Thanks to LatentView’s process mining tool, we can instantly visualize the journey of all smartphones. From the process map, we immediately notice that the process starts with 35 smartphones and that only 27 smartphones are finally shipped to the retailer. We also instantly see that the real process is not that linear, which means that the journeys are not always similar for all smartphones.

Mary: Oh! That’s surprising. I always believed our process flow to be linear. Are there too many variations? I wonder whether one path occurs more frequently than the others.

Frank: There are 18 variants. This means that amongst all 35 smartphone journeys, 18 different paths were followed. Below we see that 17 smartphones follow the 5 most frequent paths (variants). To summarize, these 5 paths cover 55% of all 35 smartphone journey

Process Deviations:

Frank: Mary, all received uncoated smartphones need to be checked for damage and then operation before storage. However, there are some cases where the initial checks are not performed in the reverse order.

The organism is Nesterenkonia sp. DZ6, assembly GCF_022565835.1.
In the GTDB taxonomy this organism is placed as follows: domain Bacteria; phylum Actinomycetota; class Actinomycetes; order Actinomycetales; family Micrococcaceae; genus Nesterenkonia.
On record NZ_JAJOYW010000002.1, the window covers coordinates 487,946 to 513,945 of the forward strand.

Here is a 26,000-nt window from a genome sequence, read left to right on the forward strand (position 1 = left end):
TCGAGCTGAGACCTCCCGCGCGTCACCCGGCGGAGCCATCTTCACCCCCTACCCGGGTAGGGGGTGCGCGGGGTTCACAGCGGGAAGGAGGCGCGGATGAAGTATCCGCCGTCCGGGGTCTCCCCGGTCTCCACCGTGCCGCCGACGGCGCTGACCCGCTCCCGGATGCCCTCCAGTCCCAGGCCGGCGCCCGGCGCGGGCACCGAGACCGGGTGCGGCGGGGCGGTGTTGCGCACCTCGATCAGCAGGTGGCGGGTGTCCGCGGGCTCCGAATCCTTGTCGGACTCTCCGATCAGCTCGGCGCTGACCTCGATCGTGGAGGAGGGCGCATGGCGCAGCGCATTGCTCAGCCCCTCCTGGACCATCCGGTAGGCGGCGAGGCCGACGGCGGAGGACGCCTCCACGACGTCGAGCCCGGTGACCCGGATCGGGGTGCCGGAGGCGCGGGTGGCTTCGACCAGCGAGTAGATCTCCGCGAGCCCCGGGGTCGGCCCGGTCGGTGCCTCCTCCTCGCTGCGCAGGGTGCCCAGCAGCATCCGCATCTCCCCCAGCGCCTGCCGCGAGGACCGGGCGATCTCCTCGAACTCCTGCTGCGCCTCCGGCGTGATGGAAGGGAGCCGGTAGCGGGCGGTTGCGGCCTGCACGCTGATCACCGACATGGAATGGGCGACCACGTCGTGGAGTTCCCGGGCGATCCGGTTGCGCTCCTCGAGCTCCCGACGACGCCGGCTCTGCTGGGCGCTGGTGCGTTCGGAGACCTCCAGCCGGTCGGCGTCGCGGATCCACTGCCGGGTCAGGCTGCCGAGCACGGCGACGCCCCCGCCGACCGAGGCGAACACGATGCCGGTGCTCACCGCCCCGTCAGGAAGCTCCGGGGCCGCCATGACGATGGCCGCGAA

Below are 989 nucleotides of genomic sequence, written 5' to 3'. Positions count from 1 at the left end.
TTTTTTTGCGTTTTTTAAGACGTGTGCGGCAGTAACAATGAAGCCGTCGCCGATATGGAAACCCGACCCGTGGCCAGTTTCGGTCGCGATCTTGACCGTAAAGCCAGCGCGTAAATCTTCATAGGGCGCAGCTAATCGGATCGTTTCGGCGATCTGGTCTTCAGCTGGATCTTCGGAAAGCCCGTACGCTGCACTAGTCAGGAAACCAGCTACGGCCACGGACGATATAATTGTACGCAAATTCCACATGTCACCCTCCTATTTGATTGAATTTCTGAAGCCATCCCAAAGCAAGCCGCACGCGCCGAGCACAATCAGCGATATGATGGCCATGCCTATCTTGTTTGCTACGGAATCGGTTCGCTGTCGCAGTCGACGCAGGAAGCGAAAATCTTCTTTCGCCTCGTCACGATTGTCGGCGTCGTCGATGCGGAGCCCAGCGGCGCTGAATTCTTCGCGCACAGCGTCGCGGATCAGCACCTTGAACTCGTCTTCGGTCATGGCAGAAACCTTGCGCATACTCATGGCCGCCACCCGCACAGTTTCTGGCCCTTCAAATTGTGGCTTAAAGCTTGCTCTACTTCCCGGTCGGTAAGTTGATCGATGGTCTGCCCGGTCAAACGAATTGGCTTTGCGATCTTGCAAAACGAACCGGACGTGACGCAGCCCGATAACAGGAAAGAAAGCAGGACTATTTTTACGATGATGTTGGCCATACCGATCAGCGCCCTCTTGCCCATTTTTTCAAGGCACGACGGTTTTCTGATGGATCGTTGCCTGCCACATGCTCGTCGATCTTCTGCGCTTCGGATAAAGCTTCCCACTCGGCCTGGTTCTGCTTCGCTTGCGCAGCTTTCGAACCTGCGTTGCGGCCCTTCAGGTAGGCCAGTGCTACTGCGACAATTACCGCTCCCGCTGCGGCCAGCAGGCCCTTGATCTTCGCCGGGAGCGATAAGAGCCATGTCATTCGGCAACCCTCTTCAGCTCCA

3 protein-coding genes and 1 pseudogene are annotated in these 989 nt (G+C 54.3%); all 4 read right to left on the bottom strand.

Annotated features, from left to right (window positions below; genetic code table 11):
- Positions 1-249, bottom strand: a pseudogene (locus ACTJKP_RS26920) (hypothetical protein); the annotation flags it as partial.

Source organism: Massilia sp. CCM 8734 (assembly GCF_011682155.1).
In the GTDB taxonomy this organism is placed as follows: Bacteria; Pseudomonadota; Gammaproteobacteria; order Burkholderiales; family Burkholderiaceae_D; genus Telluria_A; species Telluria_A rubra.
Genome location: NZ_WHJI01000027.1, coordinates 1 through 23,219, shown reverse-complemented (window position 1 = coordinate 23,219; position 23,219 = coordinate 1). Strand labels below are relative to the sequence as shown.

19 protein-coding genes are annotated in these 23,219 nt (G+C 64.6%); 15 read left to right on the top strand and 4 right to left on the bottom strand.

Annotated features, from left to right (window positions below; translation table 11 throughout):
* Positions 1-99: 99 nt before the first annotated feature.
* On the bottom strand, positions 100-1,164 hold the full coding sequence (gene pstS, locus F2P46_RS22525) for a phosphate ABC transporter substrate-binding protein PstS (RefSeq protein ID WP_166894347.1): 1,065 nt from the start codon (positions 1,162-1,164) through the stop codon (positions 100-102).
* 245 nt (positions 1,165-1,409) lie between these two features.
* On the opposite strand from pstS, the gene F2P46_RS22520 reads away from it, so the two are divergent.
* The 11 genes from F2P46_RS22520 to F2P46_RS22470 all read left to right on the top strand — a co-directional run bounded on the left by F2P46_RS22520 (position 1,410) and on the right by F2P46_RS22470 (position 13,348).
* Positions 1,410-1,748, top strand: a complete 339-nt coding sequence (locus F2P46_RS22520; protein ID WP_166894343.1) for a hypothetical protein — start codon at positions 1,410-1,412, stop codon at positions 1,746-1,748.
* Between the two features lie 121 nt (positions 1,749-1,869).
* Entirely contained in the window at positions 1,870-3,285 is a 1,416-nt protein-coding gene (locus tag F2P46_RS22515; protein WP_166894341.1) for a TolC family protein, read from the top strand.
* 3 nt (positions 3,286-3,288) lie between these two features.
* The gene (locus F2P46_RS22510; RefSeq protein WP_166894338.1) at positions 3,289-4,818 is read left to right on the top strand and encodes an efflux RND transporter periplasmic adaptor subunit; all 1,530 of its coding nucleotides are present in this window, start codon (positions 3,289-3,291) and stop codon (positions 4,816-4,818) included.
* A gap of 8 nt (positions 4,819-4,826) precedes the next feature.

Mary: That’s not what I expected. These tests are to be followed in a proper sequence. I wonder who forgot to perform these tests. 

Frank: Thomas and Arthur are the resources responsible for these tests. Thomas never forgets the inbound controls, and he performs all the activities in order(‘check damage’ followed by “check operation’). Arthur, on the other hand, has not performed the initial checks for the 5 smartphones. Also, for 11 cases, he has performed Check Operation before Check Damage.

Frank: Also, all coated smartphones need to be tested (‘Test 1′ followed by “Test 2′, followed by “Test 3’ – only for Imart phones) before they are shipped. There is one case where the tests are not performed in the proper sequence.

Compliance:

Mary:  I didn’t realize that the business process had these many flaws. Are there any other smartphones that don’t obey the process compliance?

Frank: 1 Smartphone was rejected only after both the tests were completed. It was not proposed for scrapping, and it ended in the activity Store Uncoated.  The initial checks and tests were not performed properly. Also, for “Phone 3678 “, the cooldown period is not respected, and initial tests are performed in a random sequence, and for “Phone 3670 “, the cooldown period is not respected, and initial tests are not at all performed.